Do you ever have one of those moments when you think, “Oh my lord I just made the most amazing discovery”? And then two minutes later you think, “Wait, everybody but me probably knew this already.” I just had this experience with Raymond Chandler.
“Everybody” knows his passage from “The Simple Art of Murder,” the one that runs “down these mean streets a man must go who is not himself mean, who is neither tarnished nor afraid. He is the hero; he is everything …” and so on.
Now (and stick with me on this) I happened to be reading Gore Vidal’s review of Robert Calder’s Willie: The Life of Somerset Maugham.
Maugham trained as a doctor in London at the end of the 19th century, and Vidal says this was “still Dickens’ great monstrous invention,” and then he quotes Maugham, “The messenger led you through the dark and silent streets of Lambeth, up stinking alleys and into sinister courts where the police hesitated to penetrate, but where your black bag protected you from harm."
Much of the world, and certainly much of the literary world, seems to have fallen out of love with Maugham (to be fair, Gore Vidal seems never to have been much enamored) but I think that’s rather a good sentence. It’s from Liza of Lambeth, Maugham’s second-written, first-published novel, from 1897, when Maugham would have been 23 or so.
Vidal writes, “Maugham raised the banner of Maupassant and the French realists but the true influence on the book and its method was one Arthur Morrison.”
And if you wonder who this “one Arthur Morrison” was (that's him above), it turns out he was the author of a book published three years before Liza of Lambeth, titled (hold on to your hat) Tales of Mean Streets. Did Chandler read Morrison? Well, it seems perfectly possible, doesn't it?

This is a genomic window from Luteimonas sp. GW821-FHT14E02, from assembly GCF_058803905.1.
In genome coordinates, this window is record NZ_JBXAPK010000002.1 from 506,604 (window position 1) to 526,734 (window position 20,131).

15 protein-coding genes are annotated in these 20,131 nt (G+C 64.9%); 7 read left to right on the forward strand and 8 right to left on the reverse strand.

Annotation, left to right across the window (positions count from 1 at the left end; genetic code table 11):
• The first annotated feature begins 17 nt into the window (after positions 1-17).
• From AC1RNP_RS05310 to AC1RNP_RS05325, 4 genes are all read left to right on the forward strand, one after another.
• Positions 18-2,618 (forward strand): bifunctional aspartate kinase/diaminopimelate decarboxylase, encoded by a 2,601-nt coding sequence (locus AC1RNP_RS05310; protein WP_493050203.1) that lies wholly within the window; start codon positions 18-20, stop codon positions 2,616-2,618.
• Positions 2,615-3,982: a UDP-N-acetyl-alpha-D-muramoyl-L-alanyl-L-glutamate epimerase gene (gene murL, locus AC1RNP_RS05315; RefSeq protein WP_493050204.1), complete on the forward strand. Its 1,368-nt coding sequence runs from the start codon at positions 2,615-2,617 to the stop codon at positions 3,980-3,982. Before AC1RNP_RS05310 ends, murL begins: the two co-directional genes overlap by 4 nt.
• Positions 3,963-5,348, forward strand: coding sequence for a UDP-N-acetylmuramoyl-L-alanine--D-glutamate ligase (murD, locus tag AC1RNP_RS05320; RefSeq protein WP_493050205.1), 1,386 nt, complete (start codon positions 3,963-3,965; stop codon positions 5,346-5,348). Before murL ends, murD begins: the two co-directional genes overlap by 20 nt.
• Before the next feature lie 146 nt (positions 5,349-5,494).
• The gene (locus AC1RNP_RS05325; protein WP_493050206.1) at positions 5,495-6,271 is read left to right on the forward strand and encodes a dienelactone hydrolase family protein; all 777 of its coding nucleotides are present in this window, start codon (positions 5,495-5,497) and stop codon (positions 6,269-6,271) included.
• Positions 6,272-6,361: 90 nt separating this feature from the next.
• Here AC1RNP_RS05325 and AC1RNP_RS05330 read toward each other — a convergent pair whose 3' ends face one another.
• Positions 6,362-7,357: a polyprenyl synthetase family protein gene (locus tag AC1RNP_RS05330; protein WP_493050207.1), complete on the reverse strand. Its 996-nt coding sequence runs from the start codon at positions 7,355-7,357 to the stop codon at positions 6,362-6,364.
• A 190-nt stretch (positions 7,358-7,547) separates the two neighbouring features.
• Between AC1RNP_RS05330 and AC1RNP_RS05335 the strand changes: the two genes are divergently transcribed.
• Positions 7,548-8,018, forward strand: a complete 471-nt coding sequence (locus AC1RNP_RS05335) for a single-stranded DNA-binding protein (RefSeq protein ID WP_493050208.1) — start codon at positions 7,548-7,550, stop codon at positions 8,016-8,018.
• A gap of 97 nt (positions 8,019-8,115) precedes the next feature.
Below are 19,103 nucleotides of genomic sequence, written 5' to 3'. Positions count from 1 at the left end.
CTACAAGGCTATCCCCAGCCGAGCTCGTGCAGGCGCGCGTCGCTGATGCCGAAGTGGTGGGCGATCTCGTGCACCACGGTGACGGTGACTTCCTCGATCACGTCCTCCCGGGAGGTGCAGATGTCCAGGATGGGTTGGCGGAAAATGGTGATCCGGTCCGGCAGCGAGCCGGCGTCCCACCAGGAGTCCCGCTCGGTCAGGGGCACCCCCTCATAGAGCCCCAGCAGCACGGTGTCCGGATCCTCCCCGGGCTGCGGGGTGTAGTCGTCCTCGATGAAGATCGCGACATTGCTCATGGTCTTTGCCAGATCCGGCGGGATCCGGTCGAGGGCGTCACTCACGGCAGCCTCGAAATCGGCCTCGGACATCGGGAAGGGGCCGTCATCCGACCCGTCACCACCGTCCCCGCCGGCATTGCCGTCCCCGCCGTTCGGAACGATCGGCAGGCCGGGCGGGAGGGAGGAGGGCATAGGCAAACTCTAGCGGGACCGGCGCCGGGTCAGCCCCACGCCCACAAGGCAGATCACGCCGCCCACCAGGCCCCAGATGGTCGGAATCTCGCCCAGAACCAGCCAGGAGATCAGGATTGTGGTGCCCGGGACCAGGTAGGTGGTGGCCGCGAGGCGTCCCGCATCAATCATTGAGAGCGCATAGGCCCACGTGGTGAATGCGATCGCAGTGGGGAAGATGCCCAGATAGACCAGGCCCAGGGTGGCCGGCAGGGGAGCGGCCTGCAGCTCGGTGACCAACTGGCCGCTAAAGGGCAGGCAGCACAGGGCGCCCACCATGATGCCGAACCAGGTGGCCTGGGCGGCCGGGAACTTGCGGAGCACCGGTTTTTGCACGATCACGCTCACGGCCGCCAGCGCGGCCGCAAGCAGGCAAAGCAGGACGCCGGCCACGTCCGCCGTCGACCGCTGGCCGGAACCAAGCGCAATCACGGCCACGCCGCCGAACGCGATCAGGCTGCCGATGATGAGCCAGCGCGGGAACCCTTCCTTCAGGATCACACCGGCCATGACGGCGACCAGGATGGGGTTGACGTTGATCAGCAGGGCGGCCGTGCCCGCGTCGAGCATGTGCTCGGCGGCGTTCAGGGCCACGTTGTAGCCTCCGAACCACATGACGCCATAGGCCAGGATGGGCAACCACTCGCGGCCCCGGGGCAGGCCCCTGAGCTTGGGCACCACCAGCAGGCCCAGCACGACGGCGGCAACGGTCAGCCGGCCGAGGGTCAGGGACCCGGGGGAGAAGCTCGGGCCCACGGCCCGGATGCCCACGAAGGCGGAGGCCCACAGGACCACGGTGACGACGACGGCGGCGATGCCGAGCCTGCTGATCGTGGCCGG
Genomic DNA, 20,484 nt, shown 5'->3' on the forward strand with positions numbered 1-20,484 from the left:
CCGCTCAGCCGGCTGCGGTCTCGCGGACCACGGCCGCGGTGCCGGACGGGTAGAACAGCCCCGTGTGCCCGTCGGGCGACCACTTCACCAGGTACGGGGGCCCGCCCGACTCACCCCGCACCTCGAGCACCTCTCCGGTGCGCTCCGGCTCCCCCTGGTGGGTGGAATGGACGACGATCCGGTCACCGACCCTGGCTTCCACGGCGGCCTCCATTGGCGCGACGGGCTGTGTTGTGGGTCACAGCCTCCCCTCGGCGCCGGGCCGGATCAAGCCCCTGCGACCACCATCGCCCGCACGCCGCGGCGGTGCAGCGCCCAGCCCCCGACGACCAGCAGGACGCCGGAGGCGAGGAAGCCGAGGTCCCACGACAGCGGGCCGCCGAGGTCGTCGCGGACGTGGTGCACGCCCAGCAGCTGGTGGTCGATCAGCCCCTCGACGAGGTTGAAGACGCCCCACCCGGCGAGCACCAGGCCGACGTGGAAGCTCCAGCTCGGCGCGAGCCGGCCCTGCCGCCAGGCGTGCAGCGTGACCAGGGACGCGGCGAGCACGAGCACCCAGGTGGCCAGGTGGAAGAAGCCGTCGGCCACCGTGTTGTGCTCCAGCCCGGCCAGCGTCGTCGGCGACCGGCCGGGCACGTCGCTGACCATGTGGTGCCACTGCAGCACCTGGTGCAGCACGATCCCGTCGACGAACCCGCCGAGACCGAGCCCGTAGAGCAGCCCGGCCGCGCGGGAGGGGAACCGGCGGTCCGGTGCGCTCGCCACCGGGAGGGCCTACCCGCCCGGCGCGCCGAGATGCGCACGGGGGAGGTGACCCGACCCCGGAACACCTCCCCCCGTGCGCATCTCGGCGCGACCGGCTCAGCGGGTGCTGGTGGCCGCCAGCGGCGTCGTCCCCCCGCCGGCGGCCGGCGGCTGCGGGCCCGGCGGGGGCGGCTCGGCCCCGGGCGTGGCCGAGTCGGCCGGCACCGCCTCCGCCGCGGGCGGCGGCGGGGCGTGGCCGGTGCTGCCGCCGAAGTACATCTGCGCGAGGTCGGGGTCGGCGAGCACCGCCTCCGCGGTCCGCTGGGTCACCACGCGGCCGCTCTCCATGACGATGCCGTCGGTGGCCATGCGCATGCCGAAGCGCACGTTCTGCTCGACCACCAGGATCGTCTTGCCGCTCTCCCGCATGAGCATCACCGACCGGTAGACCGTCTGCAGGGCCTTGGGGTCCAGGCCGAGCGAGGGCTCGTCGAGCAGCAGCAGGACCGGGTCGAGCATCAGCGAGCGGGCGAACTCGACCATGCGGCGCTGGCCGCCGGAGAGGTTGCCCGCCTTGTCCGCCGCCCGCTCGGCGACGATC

Morrison went on to write detective novels, his hero was named Martin Hewitt, but Tales of the Mean Streets is a series of short stories, sometimes described as "slum fiction" though there’s plenty of anthropological interest there. His East End of London doesn’t sound much less daunting than Maugham’s, or indeed Chandler’s Los Angeles. But I do wonder whether Morrison and Chandler would have had the same understanding of the word “mean.” Morrison would surely have favored the sense of poor or paltry; Chandler would have favored cruel and nasty; but maybe both senses are there in both.
Well that’s pretty much the extent of my great “discovery” except to note that there’s a certain amount of walking in Morrison’s mean streets. In a piece titled “A Street” he writes, “When love's light falls into some corner of the street, it falls at an early hour of this mean life, and is itself but a dusty ray. It falls early, because it is the sole bright thing which the street sees, and is watched for and counted on. Lads and lasses, awkwardly arm in arm, go pacing up and down this street, before the natural interest in marbles and doll's houses would have left them in a brighter place. They are 'keeping company'; the manner of which proceeding is indigenous—is a custom native to the place. The young people first 'walk out' in pairs. There is no exchange of promises, no troth-plight, no engagement, no love-talk. They patrol the street side by side, usually in silence, sometimes with fatuous chatter. There are no dances, no tennis, no water-parties, no picnics to bring them together: so they must walk out, or be unacquainted. If two of them grow dissatisfied with each other's company, nothing is easier than to separate and walk out with somebody else.”
It sounds to me as though he’s being unnecessarily mean to his characters.